Miami (FL) – So, is it a hoax or not? Mac clone builder Psystar has experienced in just one week all the good and bad today’s Internet has to offer: The possible availability of a cheap Mac clone spread like wildfire through the Internet last week, confusion about its address and payment processor attracted the wrath of the Internet and most of us concluded that, yes, some things are too good to be true and Psystar may have been just a hoax. But, as of today, we know that the company is back online and may have sorted things out: It even claims that orders are being shipped. After all the criticism and speculation that hit the company last week, it appears that Psystar is back on track and in fact shipping its first Mac clones.
A post on its website reads:
It is our pleasure to inform you that our store is up and running thanks to our new high volume payment processor. To all, we challenge you, let’s see if we can max this one out. Regarding shipping, orders placed the week of April 7th are currently being shipped. We will be shipping units out of our new facility starting Monday, April 21st, including those orders placed the week of April 14th. Orders are being shipped in the order that they were received, don’t worry, you’ll get yours soon. Upon shipment an email notification including tracking information will be sent to you automatically.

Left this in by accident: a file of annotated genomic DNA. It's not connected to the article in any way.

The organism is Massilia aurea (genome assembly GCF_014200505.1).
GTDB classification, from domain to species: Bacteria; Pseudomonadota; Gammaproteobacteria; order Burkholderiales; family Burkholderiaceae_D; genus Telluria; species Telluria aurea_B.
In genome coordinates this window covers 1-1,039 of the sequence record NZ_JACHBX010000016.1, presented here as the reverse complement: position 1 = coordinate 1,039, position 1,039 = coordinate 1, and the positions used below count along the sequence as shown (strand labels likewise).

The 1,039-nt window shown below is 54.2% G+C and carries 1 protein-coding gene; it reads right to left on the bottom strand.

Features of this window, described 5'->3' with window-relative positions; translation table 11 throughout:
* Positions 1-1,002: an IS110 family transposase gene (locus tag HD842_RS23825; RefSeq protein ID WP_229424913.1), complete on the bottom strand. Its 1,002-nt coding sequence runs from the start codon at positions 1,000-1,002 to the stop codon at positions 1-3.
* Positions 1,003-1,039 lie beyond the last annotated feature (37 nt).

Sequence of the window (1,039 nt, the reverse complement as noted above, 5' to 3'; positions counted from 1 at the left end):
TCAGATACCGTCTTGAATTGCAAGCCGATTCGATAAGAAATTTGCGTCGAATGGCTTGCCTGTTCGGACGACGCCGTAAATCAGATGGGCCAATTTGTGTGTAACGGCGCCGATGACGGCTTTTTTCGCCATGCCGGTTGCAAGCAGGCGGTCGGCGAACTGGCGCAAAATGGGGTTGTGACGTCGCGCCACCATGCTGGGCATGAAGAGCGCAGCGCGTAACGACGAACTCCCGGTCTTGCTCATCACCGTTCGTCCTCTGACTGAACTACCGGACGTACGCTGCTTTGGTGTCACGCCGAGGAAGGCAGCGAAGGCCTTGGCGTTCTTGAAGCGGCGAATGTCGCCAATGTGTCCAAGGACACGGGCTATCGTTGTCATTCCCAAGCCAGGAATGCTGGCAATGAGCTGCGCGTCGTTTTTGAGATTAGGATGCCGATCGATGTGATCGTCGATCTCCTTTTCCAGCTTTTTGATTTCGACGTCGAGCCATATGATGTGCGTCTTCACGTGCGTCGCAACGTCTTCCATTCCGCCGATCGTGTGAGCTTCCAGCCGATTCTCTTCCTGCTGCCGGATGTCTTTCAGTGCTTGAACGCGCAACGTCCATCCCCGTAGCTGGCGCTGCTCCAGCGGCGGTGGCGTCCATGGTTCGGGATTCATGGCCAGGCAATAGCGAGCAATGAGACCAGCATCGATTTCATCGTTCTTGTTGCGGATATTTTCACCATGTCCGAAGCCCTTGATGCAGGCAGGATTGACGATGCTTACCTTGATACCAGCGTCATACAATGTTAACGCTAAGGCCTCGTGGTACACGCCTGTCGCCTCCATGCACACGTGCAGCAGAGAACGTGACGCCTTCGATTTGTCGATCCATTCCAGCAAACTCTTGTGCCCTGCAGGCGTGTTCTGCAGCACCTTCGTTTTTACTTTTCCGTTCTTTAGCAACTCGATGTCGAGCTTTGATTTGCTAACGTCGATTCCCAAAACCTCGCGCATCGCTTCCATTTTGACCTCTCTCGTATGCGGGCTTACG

If Psystar in fact is shipping the system, we do have to give them props. In the end, the company may not have been prepared for the sudden demand and certainly not for the enormous feedback all over the Internet – good and bad. But then, we don’t have a confirmation that the computers are actually shipping. So we are patiently waiting for readers top let us know whether they have received their systems and reports that are confirming Psystar’s claims. Stay tuned.
In case you are interested in Psystar’s $399.99 Mac clone you may already know that it’s not really a $399.99 Mac. Mac OS X 10.5 is available only as a $155 option, which brings the price to at least $555 for the PC box without LCD, without keyboard and without mouse. Upgrade the system with a faster CPU (Core 2 Duo E6750, a 400 GB hard drive, a GeForce 8800 GT graphics card, Firewire ports and you are spending $990 (without shipping; the order form was not able to accept all “available” upgrades at the time of this writing). $1000 can also buy a basic quad-core (Windows) PC: Gateway currently sells a Phenom 9600 quad-core PC with 4 GB memory, 640 GB hard disk space and an ATI Radeon HD 3200 graphics card (256 MB shared) for $750 (with keyboard and mouse but without monitor) through Best Buy.
At almost $1000 for the decked out Mac clone, you may be tempted to start looking for a real Mac. The iMac starts at $1200 and comes with a slower but more power efficient processor (Core 2 Duo T7300), half the memory (1 GB instead of 2 GB), a smaller hard drive (250 GB) an inferior graphics card (128 MB ATI Radeon 2400 XT), but the system has a 20” LCD, a keyboard and a mouse. Adding options, of course, is where Macs get expensive: Fully equipped, an iMac can cost more than $3000.